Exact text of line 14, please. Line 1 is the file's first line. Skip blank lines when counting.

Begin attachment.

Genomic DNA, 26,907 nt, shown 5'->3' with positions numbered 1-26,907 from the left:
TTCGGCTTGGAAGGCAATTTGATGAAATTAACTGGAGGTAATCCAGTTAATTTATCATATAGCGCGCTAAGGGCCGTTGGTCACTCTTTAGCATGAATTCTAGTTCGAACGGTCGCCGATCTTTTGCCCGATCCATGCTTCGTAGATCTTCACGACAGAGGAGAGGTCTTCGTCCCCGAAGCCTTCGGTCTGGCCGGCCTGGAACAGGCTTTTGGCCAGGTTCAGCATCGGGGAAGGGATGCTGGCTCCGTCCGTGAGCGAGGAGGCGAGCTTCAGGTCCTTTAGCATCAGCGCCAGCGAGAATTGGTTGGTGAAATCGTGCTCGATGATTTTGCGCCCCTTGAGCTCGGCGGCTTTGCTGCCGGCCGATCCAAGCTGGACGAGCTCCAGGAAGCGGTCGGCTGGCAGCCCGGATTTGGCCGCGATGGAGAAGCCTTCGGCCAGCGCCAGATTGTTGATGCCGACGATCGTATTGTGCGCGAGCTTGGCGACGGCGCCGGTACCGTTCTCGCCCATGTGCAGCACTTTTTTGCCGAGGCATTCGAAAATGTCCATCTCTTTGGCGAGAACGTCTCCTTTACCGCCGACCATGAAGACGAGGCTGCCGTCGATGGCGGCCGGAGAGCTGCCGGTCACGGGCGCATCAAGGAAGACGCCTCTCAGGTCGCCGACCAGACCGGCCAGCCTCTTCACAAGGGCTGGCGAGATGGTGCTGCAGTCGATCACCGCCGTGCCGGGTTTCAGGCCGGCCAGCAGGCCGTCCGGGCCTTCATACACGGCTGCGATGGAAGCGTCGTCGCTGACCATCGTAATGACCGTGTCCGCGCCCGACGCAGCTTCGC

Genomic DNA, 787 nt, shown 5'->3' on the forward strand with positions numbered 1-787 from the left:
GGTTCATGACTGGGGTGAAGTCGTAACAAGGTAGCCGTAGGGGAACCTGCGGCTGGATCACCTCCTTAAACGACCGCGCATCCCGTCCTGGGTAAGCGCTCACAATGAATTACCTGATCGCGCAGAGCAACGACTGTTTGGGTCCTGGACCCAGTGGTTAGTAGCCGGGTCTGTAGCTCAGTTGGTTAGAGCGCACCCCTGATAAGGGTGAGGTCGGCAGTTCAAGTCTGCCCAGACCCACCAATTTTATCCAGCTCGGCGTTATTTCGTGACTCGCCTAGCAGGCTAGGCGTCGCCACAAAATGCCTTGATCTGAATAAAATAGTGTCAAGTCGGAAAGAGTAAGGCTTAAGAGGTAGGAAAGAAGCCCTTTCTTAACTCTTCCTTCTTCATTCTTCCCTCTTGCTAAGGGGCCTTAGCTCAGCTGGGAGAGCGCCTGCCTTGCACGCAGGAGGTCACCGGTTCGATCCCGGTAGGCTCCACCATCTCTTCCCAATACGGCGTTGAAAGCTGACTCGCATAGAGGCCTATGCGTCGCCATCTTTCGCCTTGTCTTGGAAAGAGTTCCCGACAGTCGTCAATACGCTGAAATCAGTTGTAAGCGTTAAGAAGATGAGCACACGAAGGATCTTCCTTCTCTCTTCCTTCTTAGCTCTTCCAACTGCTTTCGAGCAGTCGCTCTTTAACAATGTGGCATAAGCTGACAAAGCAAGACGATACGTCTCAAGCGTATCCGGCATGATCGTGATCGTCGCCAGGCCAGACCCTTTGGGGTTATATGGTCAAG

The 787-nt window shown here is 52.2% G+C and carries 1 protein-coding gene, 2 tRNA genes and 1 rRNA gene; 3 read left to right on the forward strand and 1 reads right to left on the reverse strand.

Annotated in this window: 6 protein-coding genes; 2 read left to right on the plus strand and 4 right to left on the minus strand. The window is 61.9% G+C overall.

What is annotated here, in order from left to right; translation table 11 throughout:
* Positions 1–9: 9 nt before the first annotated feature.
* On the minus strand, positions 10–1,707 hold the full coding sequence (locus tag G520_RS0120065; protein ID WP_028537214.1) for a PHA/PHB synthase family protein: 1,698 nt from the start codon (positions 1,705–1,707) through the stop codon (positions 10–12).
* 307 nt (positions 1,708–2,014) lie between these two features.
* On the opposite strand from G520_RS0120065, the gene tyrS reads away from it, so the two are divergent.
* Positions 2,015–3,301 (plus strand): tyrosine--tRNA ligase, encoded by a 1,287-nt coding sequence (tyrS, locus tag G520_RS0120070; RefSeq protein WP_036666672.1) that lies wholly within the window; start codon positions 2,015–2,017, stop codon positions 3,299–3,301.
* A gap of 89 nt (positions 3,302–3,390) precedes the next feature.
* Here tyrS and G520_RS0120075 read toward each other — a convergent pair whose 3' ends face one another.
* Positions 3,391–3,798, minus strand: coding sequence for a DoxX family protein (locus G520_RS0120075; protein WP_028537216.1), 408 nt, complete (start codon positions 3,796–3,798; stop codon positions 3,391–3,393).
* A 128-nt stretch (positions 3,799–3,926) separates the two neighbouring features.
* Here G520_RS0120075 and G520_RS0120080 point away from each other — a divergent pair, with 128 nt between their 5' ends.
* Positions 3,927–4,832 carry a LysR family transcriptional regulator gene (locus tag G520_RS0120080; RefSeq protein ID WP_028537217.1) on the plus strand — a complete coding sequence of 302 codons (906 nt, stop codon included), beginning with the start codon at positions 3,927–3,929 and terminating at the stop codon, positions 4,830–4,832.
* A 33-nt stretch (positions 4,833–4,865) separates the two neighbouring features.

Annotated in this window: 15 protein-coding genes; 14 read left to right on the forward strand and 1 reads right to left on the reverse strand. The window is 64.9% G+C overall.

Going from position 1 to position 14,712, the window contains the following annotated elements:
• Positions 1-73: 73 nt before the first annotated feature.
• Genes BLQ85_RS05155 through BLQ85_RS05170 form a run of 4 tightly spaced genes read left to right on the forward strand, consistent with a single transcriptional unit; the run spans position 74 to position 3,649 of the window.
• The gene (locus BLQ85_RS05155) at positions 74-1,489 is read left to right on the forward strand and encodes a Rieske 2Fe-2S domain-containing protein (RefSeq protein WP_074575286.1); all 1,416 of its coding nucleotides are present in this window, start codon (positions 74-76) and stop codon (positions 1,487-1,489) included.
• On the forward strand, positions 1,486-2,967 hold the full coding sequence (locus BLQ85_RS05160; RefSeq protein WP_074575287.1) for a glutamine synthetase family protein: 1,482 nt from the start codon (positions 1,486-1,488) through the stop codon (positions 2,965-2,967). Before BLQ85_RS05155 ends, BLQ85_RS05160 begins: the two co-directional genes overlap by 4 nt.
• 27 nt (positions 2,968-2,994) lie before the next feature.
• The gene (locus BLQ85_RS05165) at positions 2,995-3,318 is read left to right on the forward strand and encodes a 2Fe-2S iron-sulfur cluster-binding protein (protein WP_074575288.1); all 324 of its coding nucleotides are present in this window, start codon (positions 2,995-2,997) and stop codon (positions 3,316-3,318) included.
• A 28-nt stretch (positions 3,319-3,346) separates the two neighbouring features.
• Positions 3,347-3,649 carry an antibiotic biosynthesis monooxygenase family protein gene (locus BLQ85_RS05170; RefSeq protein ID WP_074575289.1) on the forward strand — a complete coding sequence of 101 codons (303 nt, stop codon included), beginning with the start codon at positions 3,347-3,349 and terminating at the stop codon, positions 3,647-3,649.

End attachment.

* Here tyrS and G520_RS0120075 read toward each other — a convergent pair whose 3' ends face one another.